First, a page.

The FTSE 100, which closed down 2.8%, was dragged lower by 5% plus losses from names including business software firm Sage Group, insurer Admiral Group and pharmaceutical giant GlaxoSmithKline.
In the FTSE 250, which finished 3% down for the day, five names posted double digit declines. Transport firms were among the hardest hit, with FirstGroup, Stagecoach Group and National Express falling 13.6%, 13.4% and 9.2% respectively, after Citi downgraded its rating on Stagecoach to a sell. The firm argued that it expects consumer preferences to shift away from public transport even when the economic lockdown comes to an end.
FTSE 100: -2.8% Thursday, -23.9% YTD
FTSE 250: -3% Thursday, -29.6% YTD
What to watch
JD.Com: Nasdaq-listed Chinese B2B e-commerce firm JD.Com reports its first quarter earnings this morning New York time, before US markets open. The firm is a clear beneficiary of shoppers shifting to online options, and its share price is up close to 40% in 2020 as a result. Investors will be watching closely for signs of how sustainable any additional business the firm has gained during the pandemic is now that China has begun to reopen. Currently, 37 analysts rate the stock as a buy, up from 32 three months ago, with five rating it as an overweight and five as a hold.
VF Corporation: VF is the firm behind brands including The North Face, Timberland and Vans. Its share price has sunk more than 40% year-to-date, as the mass lockdown has massively curtailed consumer spending on clothing items. The firm reports its latest quarterly earnings this morning US time, investors will be watching for how sales in China are recovering, in addition to how its global supply chain has been affected by the pandemic disruption. Analyst expectations for the firm’s earnings per share figure for the first quarter of calendar 2020 (the company’s fiscal Q4) have sunk from $0.50 three months ago to $0.18 now. In the following quarter, analysts expect the firm to deliver a $0.34 loss per share.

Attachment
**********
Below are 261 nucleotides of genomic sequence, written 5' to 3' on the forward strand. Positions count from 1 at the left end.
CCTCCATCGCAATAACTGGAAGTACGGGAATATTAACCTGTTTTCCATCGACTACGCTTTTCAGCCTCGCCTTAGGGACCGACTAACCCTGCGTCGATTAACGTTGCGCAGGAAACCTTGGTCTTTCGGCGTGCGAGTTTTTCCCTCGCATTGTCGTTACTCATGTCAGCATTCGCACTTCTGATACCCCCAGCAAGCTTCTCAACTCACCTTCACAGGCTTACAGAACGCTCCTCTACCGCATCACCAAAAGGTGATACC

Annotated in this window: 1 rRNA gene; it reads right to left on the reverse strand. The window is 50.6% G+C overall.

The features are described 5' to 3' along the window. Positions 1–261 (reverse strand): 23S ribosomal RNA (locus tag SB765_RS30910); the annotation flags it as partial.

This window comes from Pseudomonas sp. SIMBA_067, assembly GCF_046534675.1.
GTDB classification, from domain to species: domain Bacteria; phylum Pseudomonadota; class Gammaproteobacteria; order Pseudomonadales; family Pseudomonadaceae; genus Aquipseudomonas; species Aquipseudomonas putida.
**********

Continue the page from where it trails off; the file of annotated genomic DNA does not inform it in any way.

April retail sales: All eyes will be on US April retail sales data, which will be released today. Economists are anticipating that April sales will have declined by 12.3% month-over-month, versus a record 8.7% in March. The retail sales data accounts for around a third of US GDP, and the figures will start to paint a picture of how severe the world’s largest economy’s Q2 contraction is likely to be. April’s sales data will provide the most direct look yet at consumer behaviour in an economy that was under near total lockdown.
Crypto corner: Ripplenet eyes loans for users
Ripplenet, the global payments network, has announced plans to offer members a loan product and is advertising a new role for someone to lead the project.
By venturing into lending, Ripple is shifting away from its sole focus on cross-border payments, with this latest news coming after the company’s CEO Brad Garlinghouse said that Ripple could branch out into other industry niches. The company said in the advert that it is looking for a seasoned director of product management who will help to bring its loans ‘from concept to launch.’
The news comes as major cryptoassets soared back towards recent highs overnight. Bitcoin hit a day high of $9,627, while Ethereum was back above $200 at one stage, before settling just below this level.
All data, figures & charts are valid as of 15/05/2020. All trading carries risk. Only risk capital you can afford to lose.